Donald Trump, media manipulator in chief

Trump discusses hosting Saturday Night Live
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    Trump discusses hosting Saturday Night Live


Trump discusses hosting Saturday Night Live 01:24

Story highlights

  • Obeidallah: Forget whether Donald Trump was funny on "SNL"; the important point is that it's a win for his media strategy
  • He says Trump distracts the media with spectacle and personality while he skates by with no real policy expertise

Dean Obeidallah, a former attorney, is the host of SiriusXM's weekly program "The Dean Obeidallah Show," a columnist for The Daily Beast and editor of the politics blog The Dean's Report. Follow him on Twitter: @TheDeansreport. The opinions expressed in this commentary are solely those of the author.

(CNN)Donald Trump is winning! I'm not talking about the GOP presidential nomination, but about his success in controlling the way the media has covered him in the campaign.

Trump hosting "Saturday Night Live" this past weekend was a prime example. Last week the media coverage of Trump was almost exclusively focused on his upcoming appearance on SNL: Would Trump be funny? Could this hurt his campaign? Would a person yell out during the live show that Trump was a racist in protest at Trump's past comments about Latinos? And the list goes on. (I contributed to that coverage with this piece and with CNN appearances.)
Well, the Trump-helmed "SNL" has passed.
    This has prompted many in the media to now ask: Was the show funny? Did any of the sketches make Trump look unpresidential? What was the point of Larry David calling Trump a racist during the show's opening monologue?
    When the media focuses on these types of questions, I can only imagine that Trump must be smiling like a master puppeteer, making his marionettes (the media) dance. This is Trump's world, and the media are merely players in it.
    Every time the media focuses on events such as Trump on "SNL" or his Twitter feuds and his fights with Fox News' hosts, the media is not pressing Trump on his understanding of public policy issues. And that's a big win for the master media manipulator Trump.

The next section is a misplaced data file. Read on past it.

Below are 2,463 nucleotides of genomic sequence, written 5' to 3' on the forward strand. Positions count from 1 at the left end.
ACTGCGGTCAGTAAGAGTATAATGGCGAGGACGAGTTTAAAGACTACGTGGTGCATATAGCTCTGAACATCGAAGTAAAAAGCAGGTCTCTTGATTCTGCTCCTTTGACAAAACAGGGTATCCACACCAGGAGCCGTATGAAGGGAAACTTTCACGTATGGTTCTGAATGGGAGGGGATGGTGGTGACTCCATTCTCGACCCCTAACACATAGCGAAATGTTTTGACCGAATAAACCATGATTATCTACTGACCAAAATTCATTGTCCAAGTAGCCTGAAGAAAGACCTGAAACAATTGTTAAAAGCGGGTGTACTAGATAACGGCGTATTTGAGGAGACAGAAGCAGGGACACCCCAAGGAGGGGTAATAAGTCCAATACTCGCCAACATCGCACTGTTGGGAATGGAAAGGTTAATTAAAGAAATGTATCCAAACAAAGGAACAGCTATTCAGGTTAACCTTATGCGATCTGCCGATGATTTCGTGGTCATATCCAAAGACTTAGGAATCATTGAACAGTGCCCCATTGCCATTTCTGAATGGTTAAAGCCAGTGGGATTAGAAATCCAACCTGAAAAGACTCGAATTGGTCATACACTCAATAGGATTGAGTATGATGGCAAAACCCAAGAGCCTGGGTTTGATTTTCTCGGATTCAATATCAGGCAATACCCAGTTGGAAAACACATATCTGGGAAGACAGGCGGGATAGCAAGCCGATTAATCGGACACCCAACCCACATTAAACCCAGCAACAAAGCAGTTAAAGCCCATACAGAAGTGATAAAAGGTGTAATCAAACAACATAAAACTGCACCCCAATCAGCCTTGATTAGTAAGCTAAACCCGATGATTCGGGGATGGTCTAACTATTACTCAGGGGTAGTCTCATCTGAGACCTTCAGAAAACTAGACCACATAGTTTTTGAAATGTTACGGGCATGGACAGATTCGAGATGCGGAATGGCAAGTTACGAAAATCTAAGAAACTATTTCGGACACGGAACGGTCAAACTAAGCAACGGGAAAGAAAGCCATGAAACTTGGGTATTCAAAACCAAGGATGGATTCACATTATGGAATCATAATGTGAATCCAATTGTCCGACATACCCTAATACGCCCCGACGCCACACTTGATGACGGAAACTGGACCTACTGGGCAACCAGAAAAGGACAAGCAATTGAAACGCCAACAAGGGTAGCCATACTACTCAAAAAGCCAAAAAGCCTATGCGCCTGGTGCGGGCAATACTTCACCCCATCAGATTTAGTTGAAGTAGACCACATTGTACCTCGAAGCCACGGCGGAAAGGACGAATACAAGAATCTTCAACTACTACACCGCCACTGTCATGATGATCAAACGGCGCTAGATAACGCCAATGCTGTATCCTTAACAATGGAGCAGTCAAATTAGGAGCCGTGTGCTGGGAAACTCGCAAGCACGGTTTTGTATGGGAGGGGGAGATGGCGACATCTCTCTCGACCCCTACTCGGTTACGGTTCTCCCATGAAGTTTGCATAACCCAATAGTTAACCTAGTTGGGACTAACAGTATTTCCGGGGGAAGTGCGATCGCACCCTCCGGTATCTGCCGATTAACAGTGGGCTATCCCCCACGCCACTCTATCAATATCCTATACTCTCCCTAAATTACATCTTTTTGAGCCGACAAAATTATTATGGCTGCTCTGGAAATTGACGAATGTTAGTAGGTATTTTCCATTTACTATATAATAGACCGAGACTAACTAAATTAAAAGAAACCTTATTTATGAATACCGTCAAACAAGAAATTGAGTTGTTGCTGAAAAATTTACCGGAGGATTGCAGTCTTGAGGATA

When Trump, or any presidential candidate for that matter, talks in detail about political issues, it's generally divisive.
    In fact when Trump unveiled his tax plan in late September, that led many in the media to focus on whether his proposal was feasible, would it be revenue neutral as he claimed, was it a giveaway to the wealthiest Americans, etc.? It also gave his political opponents, such as Jeb Bush, fodder to attack Trump on a policy issue that could attract some GOP primary voters to his candidacy.
    But potentially the biggest downside to Trump talking nuanced policy issues is that he has yet to impress us that he truly has a grasp of them, especially those outside the area of economics.
    This is a guy who, when asked on "Meet the Press" in August where he gets his military advice from, responded: "Well, I watch the shows. I mean, I really see a lot of great -- you know, when you watch your show and all of the other shows." In Trump's defense, you can learn a lot about fighting if you watch "The Real Housewives of New Jersey."
    And on Sunday, when asked by CNN's Jake Tapper how he would handle ISIS, Trump responded, "we've got to hit ISIS hard ... hit their source of wealth, which is the oil." But when Tapper pressed him for details on how he would go about hitting ISIS "hard," Trump coyly stated, "I hate to say specifically because ... I'd hate to give up all my information up front."
    If Trump had been a former Army general or had even the slightest experience in foreign policy, you might be able to feel confident he truly has a plan. But let's be honest, you get the sense Trump simply hasn't given this much thought.
    So what does Trump do to cover for his weakness? He steers the media away from topics he perceives as being detrimental to his campaign into areas where he's strongest. And who can blame him? Why not play to your strengths?
    Plus, let's be blunt, most people are more interested in hearing about a celebrity-infused Twitter brawl than about wonky policy details. So for the media, going along with covering Trump the personality over the potential policymaker has an upside.
    Between now and the February 1 Iowa GOP caucus, we will see even more of Trump trying to steer the media away from policy issues. Maybe in December we will see Trump show up on "The Big Bang Theory" as Sheldon's long-lost uncle. Perhaps in January, The Donald will serve as a guest judge on "The Voice" or don a beard and appear on "Duck Dynasty." And don't be surprised if Trump picks a Twitter fight with Kanye West, Miley Cyrus and a slew of Kardashians.
    With the Iowa caucus only a little over two months away, it's the media's call: Let Trump pull the strings, or cut them and dance on your own? Letting Trump remain in control probably means higher ratings, but it also likely means a less informed electorate when it comes to Trump's views on policy issues. So what's it going to be?